The major U.S. stocks were rising Monday following earnings reports from heavy hitters like McDonald’s (NYSE:MCD). As of noon:
|DIJA: +0.09% to 15558.41||S&P 500: +0.21% to 1695.70||NASDAQ: +0.29% to 3598.09|
|Gold: +5.97% to 74.53||Oil: -0.98% to 25.162||U.S. 10-Year: -0.72% to 24.73|
Here are three stories helping shape the market Monday afternoon.
1. Is the Housing Recovery Showing More Cracks? The real estate market has rebounded from its worst levels during the Great Recession and remains one of the strongest areas of the economy. However, existing-home sales in June were worse than expected.
The National Association of Realtors announced Monday that total existing-home sales, which are completed transactions including single-family homes, town homes, condos, and co-ops, fell 1.2 percent to a seasonally adjusted annual rate of 5.08 million units last month. In comparison, May showed a downwardly revised 5.14 million units… (Read more.)
2. Challenging Economy Bruises McDonald’s Second-Quarter Earnings: McDonald’s (NYSE:MCD) stock got a little beat up after reporting relatively underwhelming second-quarter results before the bell on Monday. Shares fell as much as 2.5 percent in early trading as investors weighed a top- and bottom-line beat against a generally unimpressive economic outlook.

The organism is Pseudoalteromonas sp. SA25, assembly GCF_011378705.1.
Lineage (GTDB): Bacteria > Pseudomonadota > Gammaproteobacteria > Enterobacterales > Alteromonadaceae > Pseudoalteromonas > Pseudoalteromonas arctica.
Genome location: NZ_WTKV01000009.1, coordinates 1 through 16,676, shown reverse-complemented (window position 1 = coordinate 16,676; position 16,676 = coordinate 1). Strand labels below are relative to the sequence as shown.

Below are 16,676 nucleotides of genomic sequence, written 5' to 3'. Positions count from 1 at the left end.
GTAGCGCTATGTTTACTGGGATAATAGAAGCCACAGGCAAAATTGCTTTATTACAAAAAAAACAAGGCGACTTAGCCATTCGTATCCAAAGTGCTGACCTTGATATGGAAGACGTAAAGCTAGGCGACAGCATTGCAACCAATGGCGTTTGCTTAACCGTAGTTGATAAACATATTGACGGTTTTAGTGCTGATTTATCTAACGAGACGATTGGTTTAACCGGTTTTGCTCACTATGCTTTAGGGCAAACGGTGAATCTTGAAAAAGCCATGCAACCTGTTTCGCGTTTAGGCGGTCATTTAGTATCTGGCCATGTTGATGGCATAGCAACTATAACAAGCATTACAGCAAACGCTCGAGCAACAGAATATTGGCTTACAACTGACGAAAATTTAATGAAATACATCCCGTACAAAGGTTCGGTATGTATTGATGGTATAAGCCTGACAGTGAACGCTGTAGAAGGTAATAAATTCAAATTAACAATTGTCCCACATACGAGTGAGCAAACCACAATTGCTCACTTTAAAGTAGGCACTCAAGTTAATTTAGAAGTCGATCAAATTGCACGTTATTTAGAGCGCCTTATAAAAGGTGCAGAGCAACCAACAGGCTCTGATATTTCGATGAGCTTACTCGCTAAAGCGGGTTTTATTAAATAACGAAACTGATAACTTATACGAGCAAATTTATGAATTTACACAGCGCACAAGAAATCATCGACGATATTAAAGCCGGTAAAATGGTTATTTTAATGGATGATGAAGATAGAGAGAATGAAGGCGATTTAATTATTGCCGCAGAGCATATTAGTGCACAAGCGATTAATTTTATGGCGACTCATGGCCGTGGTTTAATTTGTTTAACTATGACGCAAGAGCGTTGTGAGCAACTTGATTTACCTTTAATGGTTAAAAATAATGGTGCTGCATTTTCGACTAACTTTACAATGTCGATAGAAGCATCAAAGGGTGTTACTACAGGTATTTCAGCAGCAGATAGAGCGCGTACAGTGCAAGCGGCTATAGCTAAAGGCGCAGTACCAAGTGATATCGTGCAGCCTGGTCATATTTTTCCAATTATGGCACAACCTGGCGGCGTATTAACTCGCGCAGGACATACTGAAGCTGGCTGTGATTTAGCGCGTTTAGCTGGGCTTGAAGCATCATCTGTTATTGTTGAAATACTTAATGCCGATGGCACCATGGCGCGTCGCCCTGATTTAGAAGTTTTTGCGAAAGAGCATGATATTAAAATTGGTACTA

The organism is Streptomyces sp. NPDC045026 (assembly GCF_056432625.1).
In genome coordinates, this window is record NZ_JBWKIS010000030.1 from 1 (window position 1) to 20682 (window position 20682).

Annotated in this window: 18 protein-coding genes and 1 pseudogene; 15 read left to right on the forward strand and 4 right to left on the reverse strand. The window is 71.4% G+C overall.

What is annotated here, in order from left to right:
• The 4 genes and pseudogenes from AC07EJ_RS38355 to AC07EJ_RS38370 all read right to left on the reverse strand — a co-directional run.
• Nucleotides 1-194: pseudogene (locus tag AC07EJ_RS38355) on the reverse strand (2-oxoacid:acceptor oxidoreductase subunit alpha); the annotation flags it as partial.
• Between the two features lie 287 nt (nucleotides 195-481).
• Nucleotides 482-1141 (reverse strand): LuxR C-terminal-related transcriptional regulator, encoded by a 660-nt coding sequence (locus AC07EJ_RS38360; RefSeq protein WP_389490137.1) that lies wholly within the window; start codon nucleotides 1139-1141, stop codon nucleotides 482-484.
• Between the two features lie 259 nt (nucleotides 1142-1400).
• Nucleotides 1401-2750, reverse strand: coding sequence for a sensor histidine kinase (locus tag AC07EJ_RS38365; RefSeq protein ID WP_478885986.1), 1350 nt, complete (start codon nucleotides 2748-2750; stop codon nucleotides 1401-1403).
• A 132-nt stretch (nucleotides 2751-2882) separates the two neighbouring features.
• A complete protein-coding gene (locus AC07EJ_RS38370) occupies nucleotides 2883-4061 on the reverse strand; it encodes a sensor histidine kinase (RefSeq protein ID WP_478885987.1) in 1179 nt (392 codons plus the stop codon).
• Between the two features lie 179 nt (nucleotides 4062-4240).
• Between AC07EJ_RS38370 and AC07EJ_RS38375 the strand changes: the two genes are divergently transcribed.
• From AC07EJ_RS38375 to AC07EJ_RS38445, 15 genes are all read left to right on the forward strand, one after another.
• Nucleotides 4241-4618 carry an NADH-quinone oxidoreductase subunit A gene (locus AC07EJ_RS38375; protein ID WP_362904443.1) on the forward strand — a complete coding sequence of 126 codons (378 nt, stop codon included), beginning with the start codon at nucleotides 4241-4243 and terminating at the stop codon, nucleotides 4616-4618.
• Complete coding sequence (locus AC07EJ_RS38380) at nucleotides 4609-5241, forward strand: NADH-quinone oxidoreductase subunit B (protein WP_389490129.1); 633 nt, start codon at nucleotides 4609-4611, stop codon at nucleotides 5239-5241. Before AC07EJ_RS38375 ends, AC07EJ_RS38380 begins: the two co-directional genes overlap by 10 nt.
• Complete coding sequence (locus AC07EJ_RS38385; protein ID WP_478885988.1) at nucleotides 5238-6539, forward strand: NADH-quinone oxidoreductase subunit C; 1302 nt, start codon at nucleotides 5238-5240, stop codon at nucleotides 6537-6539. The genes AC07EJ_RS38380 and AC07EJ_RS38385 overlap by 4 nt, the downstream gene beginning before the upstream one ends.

McDonald’s revenue increased 2.43 percent on the year to $7.08 billion, just shy of the average analyst estimate of $7.09 billion. Adjusted earnings increased 4.55 percent on the year to $1.38 per share, missing the average estimate of $1.40 per share. Global comparable store sales increased 1 percent. This sales increase can be contextualized by preliminary data released by the U.S. Census Bureau… (Read more.)
3. This Investor Wants to Give Microsoft a New Direction: “The recent reorganization does not fix the tablet or smartphone problem,” wrote Nomura analyst Rick Sherlund on Friday about Microsoft (NASDAQ:MSFT) in a note to clients seen by Reuters. “The devices opportunity just received a $900 million hardware write-off for Surface RT, and investors may not even like the idea of wading deeper into this territory.”
After the company reported Thursday that its tablet — designed to rival Apple’s (NASDAQ:AAPL) iPad and transition Microsoft’s business firmly toward the mobile-device arena — in fact prompted a massive write-off, Microsoft investors dumped shares in numbers not seen for four years. The moves erased over $34 billion off the firm’s market value… (Read more.)
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